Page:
the year so far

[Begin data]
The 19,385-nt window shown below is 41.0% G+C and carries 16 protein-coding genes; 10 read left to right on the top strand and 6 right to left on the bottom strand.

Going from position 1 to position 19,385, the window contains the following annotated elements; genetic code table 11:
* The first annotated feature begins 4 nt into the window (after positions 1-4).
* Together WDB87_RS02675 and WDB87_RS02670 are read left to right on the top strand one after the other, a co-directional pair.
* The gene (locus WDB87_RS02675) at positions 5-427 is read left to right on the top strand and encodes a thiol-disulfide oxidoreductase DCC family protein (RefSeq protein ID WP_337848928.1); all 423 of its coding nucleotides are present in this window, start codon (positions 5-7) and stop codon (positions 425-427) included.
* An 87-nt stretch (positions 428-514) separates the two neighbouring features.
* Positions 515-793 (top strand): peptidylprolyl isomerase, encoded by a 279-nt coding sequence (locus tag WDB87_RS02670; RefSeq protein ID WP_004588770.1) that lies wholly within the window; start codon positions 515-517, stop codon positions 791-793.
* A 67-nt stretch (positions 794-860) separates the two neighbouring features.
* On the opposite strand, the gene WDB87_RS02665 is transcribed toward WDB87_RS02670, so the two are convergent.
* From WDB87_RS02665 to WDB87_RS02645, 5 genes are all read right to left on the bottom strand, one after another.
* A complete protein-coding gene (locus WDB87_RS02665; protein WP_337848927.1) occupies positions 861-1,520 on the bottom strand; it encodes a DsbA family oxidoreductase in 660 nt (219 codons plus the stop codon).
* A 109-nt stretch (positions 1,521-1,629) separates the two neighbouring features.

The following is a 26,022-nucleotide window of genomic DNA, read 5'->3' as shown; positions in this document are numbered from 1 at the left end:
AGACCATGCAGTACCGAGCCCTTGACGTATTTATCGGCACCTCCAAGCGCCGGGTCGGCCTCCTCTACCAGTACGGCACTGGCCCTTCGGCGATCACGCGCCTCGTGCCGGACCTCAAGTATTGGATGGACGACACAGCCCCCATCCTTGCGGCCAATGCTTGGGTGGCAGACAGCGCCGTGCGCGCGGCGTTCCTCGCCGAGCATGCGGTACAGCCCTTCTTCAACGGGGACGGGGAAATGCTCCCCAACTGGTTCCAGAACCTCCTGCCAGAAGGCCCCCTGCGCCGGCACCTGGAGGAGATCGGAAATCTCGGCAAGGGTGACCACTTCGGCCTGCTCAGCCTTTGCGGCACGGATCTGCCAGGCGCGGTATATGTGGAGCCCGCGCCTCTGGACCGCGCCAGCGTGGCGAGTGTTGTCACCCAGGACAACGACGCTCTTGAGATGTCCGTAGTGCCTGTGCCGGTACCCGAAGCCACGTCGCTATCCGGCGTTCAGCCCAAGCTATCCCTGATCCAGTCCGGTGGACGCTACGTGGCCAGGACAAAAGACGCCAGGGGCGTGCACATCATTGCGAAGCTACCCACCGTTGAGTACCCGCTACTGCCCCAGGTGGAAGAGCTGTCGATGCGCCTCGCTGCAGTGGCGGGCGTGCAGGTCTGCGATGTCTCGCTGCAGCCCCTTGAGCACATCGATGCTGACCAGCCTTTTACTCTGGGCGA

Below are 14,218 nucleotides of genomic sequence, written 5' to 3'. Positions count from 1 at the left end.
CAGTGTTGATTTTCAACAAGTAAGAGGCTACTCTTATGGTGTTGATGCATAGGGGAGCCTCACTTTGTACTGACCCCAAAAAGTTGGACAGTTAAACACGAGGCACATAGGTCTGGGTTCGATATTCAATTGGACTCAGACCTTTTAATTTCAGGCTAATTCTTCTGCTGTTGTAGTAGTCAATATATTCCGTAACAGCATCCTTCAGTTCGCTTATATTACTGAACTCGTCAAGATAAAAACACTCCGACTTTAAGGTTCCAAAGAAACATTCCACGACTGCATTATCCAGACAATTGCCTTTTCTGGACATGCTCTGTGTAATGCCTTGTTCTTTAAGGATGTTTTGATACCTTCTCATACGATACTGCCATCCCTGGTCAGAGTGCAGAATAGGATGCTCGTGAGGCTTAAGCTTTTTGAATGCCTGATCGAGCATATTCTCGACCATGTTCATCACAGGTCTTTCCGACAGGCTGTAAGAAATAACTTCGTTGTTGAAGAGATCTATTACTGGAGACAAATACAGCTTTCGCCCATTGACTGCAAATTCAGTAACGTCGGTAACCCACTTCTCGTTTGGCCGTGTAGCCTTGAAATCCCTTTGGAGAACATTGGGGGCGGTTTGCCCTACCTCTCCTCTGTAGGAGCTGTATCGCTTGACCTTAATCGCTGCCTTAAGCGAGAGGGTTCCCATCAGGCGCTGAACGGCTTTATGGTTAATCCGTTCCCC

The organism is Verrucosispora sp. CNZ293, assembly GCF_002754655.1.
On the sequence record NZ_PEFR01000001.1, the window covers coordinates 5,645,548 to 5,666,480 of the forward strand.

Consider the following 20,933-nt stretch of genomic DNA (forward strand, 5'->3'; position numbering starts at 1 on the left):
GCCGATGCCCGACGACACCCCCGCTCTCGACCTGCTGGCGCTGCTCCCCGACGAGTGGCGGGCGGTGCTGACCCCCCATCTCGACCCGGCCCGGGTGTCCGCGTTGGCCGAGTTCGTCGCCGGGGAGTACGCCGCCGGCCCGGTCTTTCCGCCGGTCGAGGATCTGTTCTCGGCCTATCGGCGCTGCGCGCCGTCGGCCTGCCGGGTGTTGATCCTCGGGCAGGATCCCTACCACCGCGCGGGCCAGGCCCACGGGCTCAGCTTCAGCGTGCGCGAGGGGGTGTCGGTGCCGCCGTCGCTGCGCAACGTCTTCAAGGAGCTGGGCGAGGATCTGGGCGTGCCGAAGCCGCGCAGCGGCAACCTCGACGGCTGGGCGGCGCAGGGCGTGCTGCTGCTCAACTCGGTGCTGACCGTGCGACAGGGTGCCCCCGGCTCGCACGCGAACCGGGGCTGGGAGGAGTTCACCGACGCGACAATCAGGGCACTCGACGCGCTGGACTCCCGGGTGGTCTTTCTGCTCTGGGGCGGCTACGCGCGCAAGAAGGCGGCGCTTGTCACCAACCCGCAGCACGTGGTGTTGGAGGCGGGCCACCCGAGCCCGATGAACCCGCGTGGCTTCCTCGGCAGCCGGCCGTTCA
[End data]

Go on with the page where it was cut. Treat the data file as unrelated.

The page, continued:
The aunt aged early but after that never seemed to get any older. A certain fragility set in just behind her face, but her eyes remained clear if watery. She kept a sense of what was right, although she seemed constantly surprised that the world didn’t subscribe to it. After college he returned to the town. He couldn’t settle. He wasn’t sure about anything. He might have found work but he didn’t. Instead he visited the old woman. They did crossword puzzles. They filled in photograph albums–closing fast on the current year, in which her son and his family moved house, took a trip to Stockholm. One afternoon she saw a thrush outside her kitchen window. “Now, what kind of bird is that ?” she asked. He told her, but she didn’t seem to hear. “One thing I find myself thinking about,” she said, “is how wonderful it would be to fly.” He understood in that moment what the word “disarmed” means. It means you are vulnerable. If you aren’t careful you will be forced to recognise that. The last thing she told him was the strangest thing he ever heard. She took his hand and said, “For you all of this started with the death of your father, which rubbed off on you and appeared to become your own.“ After the funeral he found the parts of a human body–as far as he could tell, it was male–in another room, distributed between two or three freezers. Unable to think what else to do, he used a Morrison’s trolley to wheel them in boxes through the town, late at night, down to the sea.